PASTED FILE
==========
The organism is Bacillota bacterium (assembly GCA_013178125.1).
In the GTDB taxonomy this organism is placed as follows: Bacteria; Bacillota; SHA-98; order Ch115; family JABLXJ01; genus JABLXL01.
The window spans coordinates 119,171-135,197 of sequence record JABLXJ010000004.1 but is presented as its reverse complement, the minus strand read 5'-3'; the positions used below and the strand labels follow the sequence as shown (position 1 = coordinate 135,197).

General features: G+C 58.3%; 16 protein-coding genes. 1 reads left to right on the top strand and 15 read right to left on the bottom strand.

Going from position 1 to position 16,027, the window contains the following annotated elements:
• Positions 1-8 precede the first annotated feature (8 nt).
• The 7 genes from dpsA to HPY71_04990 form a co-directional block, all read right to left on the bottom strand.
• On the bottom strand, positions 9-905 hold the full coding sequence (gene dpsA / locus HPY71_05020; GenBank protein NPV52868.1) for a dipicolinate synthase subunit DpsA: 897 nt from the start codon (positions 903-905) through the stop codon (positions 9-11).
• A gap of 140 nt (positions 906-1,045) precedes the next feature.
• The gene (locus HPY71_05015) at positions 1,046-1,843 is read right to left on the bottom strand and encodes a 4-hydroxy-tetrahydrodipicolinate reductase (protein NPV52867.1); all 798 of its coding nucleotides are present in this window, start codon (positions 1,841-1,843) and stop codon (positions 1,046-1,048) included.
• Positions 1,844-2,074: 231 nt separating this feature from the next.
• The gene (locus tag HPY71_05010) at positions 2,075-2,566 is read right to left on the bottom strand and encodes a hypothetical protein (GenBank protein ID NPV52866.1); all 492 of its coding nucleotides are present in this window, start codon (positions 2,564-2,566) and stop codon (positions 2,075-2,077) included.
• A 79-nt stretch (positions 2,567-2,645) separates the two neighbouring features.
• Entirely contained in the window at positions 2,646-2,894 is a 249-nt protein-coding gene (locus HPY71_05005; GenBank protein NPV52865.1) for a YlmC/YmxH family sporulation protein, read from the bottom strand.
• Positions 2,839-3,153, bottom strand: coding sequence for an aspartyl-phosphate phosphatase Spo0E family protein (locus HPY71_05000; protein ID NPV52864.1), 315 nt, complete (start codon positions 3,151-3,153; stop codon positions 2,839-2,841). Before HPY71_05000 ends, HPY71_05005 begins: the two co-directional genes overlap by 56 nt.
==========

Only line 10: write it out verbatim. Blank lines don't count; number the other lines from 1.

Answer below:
• The gene (locus HPY71_05015) at positions 1,046-1,843 is read right to left on the bottom strand and encodes a 4-hydroxy-tetrahydrodipicolinate reductase (protein NPV52867.1); all 798 of its coding nucleotides are present in this window, start codon (positions 1,841-1,843) and stop codon (positions 1,046-1,048) included.